After the boat trip we ventured onto a dry dusty road where a giant tree held a BIG bird; indeed the bird is so big that it's name, Jabiru, literally means VERY BIG  bird!

At the end of the day, on arriving in Santa Rosa National Park, an apricot-coloured bird in a leafless tree turned out to be our first Streak-backed Oriole; then at night, post-Pacific Screech-Owl we kept nearly tripping over Common Pauraques which were ridiculously close right outside our room on site in the national park. It may not have had a Striped Owl as its headline, but it was a fantastic day, and I seriously hope to return for birding or guiding in Cano Negro again one day...

Next up Santa Rosa...

14 May 2014

Pacific Heights...(Costa Rica late Feb.)



At the end of our day around Cano Negro we headed from the northern Caribbean to the north Pacific, and Santa Rosa National Park. We arrived in the late afternoon, with no sleeping arrangements planned. Luckily we seemed to have arrived just in time, with the National Park employees being very accommodating and allowing us to stay and eat there, in spite of our late arrival with no reservations. We only had a short time to bird a little around the accommodations but still squeezed in a gaudy "Jaffa" orange Streak-backed Oriole, and admired the powerful-looking Pale-billed Woodpecker shinning up a tree, before dusk fell. 

At night, for the second consecutive night, we went on the hunt of another owl lifer (for me and Cameron anyway): Pacific Screech-Owl. Soon after dusk fell its distinctive "chuckling trill" was heard right outside our room, and the game was on. Having spent many nights tracking down screech-owls in the Americas and scops-owls in the Orient, I knew that a bird in the midst of calling constantly can often be approached and seen with ease, when it is thoroughly engrossed in proclaiming its territory during the early part of the evening. And so I went in, and that's when I discovered a well-named tree called the Ant Acacia Acacia collinsii. I did very well the avoid its substantial thorns as I groped around in the dark for a grip on something, but did not avoid its colony of ants which attacked me with full force, and justified their later learned reputation for a fierce sting. Pretty soon after I retreated, red-faced, from my failed owl quest, while Cameron and Andrew just chastised me for my foolishness, which, after my significant cries from the ant onslaught, had caused the owl to, unsurprisingly, fall completely silent! Interestingly (although not so much at the time of the stinging attack), a form of mutualism occurs between the ants and the acacia, where one species of Pseudomyrmex ants occupies the tree (often sheltering within the trees considerable thorns), and the ants forage on sugary secretions from the plant (from the leaf stalks), and also receive proteins which are found in the leaflets. For this, the plant receives protection when anything, like a hapless, and rather clueless human groping around under darkness for the sight of an owl!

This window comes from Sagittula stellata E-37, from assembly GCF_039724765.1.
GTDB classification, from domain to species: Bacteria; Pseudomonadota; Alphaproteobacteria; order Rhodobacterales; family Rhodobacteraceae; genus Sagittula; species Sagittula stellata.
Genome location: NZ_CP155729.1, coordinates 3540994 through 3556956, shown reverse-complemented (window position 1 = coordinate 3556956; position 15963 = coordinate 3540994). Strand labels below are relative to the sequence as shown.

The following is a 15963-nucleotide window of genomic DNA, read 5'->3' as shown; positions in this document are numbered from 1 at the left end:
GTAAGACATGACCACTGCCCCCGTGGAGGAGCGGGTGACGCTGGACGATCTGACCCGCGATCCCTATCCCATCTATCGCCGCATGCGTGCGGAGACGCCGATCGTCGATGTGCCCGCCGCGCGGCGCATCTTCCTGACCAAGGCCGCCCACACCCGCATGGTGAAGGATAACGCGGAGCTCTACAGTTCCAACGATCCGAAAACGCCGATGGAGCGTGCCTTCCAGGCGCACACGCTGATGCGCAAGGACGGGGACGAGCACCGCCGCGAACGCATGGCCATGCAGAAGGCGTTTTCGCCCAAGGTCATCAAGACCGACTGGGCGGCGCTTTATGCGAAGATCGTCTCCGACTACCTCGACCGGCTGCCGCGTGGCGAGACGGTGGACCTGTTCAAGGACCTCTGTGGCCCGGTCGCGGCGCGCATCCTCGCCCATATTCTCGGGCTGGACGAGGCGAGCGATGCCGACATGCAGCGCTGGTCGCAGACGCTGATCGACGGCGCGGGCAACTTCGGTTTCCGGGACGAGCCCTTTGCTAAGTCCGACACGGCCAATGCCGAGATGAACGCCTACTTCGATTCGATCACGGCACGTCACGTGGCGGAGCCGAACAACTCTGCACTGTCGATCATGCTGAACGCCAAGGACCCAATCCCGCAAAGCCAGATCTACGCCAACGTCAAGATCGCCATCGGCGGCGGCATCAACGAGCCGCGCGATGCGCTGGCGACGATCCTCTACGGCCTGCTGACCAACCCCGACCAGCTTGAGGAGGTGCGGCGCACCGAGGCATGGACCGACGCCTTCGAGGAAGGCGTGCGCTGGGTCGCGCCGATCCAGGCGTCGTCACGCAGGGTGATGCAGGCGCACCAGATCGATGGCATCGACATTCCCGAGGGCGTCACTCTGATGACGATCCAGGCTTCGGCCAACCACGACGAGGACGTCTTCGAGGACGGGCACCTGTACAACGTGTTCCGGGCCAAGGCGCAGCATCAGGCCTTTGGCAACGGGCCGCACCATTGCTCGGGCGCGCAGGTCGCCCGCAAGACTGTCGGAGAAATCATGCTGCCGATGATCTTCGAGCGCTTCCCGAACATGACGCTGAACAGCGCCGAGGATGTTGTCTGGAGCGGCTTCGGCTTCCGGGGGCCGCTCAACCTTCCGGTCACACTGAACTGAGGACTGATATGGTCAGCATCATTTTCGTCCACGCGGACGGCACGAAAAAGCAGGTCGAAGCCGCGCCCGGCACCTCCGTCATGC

With the owl silent and the stings over my torso still very real, we walked around in the hope of hearing another calling owl, which failed completely. We did, however, come up trumps with this Milk Frog Phynophyas venulosa sheltering in one of the camp toilets, which also comes equipped with a rather unpleasant armoury; its skin excretes a milky-like  substance when threatened, which contains skin toxins that can cause a burning sensation (something which I already was experiencing, post-ants), and also induce sneezing in some even without direct contact. Luckily, after my ant attack I was more wary of touching anything and remained at a safe distance!



On returning to the original owl spot, we heard again the same Pacific Screech-Owl, Megascops cooperi, used a little playback, rather than going in blindly, and Cameron watched the bird land just above us, where it blinked back impressively in the spotlight; job done!


The next day we spent more time around Santa Rosa National Park, with a handful of lifers available and whole new area to explore...